In response to what Nancy’s husband, George, has heard linguists say about Danish pronunciation, the description is a bit of an exaggeration but does increasingly characterize how younger generations speak. As I mentioned to George a few years ago, even the Danes joke that “Danish isn’t a language; it’s a throat disease.” In truth, while the Scandinavian languages share much vocabulary (as you’ve noticed in the phrases above) and nearly identical syntactic structures, phonology is what makes Danish harder for Norwegians and Swedes to understand. The phonetic changes began when Danish collided with Low German during the era of the Hanseatic League in the 1500s. Thus, Danish seems to sound a little more like German than Norwegian and Swedish do. In addition, while most Norwegian and Swedish dialects remain tonal, like Chinese (that’s why English speakers associate a sing-song accent to them), the tonemes dropped out of Danish. Curiously, the rising Toneme 1 was supplanted by a glottal stop in northern Danish dialects, including Copenhagen’s. Fortunately for us, Århus lies among the southern dialects and lacks a glottal stop.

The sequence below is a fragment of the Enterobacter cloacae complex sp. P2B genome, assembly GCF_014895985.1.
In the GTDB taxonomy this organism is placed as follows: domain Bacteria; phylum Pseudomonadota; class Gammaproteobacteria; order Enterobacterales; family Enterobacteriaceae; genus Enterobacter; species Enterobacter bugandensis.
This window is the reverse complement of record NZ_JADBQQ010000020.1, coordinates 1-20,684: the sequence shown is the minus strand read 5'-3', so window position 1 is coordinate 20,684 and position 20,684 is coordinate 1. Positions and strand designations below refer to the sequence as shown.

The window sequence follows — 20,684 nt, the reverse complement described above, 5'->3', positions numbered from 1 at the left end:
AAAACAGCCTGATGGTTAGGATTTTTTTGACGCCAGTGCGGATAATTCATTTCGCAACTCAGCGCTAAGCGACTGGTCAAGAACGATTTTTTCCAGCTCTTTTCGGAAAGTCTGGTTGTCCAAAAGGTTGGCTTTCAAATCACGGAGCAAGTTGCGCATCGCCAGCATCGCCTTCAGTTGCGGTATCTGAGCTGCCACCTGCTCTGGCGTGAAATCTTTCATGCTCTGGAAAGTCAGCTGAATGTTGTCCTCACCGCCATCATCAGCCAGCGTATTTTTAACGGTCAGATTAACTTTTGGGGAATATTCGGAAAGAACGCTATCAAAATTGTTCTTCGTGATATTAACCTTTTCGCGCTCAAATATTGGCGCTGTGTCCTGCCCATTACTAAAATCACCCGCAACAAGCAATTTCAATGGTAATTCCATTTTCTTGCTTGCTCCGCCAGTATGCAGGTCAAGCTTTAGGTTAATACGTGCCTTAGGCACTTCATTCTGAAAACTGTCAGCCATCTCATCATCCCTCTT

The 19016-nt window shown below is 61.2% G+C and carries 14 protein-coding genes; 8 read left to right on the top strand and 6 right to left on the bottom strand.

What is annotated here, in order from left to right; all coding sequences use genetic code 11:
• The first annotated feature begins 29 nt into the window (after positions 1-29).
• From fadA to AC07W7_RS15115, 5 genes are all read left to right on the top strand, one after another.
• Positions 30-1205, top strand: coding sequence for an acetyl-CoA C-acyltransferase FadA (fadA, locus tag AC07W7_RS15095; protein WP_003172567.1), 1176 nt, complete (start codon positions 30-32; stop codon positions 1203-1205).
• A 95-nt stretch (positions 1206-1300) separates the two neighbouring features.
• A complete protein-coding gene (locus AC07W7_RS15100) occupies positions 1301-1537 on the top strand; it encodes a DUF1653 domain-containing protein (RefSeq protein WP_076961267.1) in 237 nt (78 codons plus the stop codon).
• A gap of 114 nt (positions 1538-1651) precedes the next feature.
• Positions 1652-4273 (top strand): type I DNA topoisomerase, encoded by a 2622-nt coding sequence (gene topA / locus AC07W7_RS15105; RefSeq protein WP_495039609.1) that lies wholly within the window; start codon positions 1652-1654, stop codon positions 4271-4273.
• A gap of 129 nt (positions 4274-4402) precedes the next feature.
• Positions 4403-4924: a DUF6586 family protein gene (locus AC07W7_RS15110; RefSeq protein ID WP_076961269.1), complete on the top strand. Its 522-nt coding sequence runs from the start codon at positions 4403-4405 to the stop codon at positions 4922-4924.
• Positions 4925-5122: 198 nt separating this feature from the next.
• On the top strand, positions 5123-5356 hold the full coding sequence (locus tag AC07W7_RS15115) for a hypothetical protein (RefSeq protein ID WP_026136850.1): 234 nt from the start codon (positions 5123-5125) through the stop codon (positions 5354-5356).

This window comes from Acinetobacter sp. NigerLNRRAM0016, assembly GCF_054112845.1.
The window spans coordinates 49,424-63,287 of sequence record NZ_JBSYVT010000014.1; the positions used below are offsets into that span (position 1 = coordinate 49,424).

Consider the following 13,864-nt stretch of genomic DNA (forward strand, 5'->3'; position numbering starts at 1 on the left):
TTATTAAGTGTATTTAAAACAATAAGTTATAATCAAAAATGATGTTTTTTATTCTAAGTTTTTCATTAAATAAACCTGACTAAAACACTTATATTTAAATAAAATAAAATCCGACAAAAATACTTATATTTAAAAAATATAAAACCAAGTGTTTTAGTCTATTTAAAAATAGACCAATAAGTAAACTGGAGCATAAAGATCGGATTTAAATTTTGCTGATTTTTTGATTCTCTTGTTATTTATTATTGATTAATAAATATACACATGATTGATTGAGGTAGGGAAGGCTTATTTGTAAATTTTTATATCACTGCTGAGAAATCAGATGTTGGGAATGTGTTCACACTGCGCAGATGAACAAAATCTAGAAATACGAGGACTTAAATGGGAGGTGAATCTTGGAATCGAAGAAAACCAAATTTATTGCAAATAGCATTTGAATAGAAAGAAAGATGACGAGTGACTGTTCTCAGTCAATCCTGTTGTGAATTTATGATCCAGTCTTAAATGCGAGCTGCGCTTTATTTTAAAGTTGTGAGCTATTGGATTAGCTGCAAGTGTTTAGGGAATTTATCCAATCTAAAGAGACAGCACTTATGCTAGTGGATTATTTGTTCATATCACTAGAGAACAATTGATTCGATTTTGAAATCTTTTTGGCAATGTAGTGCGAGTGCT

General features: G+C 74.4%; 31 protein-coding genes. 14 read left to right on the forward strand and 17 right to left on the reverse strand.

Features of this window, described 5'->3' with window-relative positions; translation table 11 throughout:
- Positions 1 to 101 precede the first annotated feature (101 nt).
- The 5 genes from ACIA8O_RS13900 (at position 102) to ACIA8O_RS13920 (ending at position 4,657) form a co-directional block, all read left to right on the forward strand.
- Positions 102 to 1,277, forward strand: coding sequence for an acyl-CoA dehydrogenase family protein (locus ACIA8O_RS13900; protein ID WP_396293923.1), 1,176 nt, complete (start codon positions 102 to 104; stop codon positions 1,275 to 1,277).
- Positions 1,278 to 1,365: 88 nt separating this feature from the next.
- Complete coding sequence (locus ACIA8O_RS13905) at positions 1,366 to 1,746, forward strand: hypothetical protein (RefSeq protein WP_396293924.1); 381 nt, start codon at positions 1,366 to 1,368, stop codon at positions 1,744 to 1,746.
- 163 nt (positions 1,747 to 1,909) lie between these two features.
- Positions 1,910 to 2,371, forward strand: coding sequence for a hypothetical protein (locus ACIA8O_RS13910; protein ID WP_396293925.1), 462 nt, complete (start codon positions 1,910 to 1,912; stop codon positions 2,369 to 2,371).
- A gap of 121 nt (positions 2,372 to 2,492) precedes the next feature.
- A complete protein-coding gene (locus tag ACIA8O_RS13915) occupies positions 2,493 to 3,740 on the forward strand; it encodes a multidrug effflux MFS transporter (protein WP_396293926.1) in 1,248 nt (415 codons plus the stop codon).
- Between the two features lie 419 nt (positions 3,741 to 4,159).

As a teenager on a farm north of Copenhagen, I started learning Danish, but by the time I got to college I switched to Norwegian, on the advice of many Scandinavians I met, including my Danish host family on the farm. The common saying in Scandinavia is, “If you want to travel throughout Scandinavia, learn Norwegian, because Norwegian is Danish with a Swedish accent.” Because of Norway’s history over centuries as a colony of first Denmark, then Sweden, there’s some truth to that. By Norwegian, they mean bokmål (literally “book language”) Norwegian. Norway has two official languages, and they’re both Norwegian. The other one is called “nynorsk” (literally “new Norwegian). The former was written identically to Danish until three spelling reforms in the 20th century brought spelling closer to actual Norwegian pronunciation. The latter is based on many of the mountain dialects, especially in western Norway. All school districts must choose a primary and a secondary language for instruction, but Norwegian students must demonstrate a command of both to graduate from secondary school. All of Norway’s newspapers publish articles in bokmål but accept letters to the editor in nynorsk. SAS, the Scandinavian Airlines System, sometimes uses bokmål for quick intra-company messages across the three countries to avoid the time and money required for translation into each language.